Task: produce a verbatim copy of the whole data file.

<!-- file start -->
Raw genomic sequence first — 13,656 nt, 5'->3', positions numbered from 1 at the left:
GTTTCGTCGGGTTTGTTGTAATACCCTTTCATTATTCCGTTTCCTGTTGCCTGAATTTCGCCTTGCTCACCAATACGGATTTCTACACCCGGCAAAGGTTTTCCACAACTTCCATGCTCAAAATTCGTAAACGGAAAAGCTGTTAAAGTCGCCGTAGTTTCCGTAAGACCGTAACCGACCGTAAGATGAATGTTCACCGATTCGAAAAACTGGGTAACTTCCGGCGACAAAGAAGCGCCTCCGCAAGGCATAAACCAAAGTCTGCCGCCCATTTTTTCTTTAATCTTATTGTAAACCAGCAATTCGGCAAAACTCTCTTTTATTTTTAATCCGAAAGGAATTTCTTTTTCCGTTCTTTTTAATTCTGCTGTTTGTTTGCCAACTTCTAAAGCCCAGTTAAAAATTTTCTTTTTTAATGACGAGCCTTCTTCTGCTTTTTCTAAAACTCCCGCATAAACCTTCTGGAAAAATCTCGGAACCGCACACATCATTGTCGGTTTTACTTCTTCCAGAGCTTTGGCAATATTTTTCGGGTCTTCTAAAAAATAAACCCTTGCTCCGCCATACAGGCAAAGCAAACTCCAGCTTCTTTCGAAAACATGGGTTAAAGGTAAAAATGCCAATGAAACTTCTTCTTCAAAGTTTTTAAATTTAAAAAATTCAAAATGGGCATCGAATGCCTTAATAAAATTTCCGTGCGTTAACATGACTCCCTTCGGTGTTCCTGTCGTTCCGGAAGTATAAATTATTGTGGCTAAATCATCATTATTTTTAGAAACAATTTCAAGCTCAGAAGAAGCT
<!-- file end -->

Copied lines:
Raw genomic sequence first — 13,656 nt, 5'->3', positions numbered from 1 at the left:
GTTTCGTCGGGTTTGTTGTAATACCCTTTCATTATTCCGTTTCCTGTTGCCTGAATTTCGCCTTGCTCACCAATACGGATTTCTACACCCGGCAAAGGTTTTCCACAACTTCCATGCTCAAAATTCGTAAACGGAAAAGCTGTTAAAGTCGCCGTAGTTTCCGTAAGACCGTAACCGACCGTAAGATGAATGTTCACCGATTCGAAAAACTGGGTAACTTCCGGCGACAAAGAAGCGCCTCCGCAAGGCATAAACCAAAGTCTGCCGCCCATTTTTTCTTTAATCTTATTGTAAACCAGCAATTCGGCAAAACTCTCTTTTATTTTTAATCCGAAAGGAATTTCTTTTTCCGTTCTTTTTAATTCTGCTGTTTGTTTGCCAACTTCTAAAGCCCAGTTAAAAATTTTCTTTTTTAATGACGAGCCTTCTTCTGCTTTTTCTAAAACTCCCGCATAAACCTTCTGGAAAAATCTCGGAACCGCACACATCATTGTCGGTTTTACTTCTTCCAGAGCTTTGGCAATATTTTTCGGGTCTTCTAAAAAATAAACCCTTGCTCCGCCATACAGGCAAAGCAAACTCCAGCTTCTTTCGAAAACATGGGTTAAAGGTAAAAATGCCAATGAAACTTCTTCTTCAAAGTTTTTAAATTTAAAAAATTCAAAATGGGCATCGAATGCCTTAATAAAATTTCCGTGCGTTAACATGACTCCCTTCGGTGTTCCTGTCGTTCCGGAAGTATAAATTATTGTGGCTAAATCATCATTATTTTTAGAAACAATTTCAAGCTCAGAAGAAGCT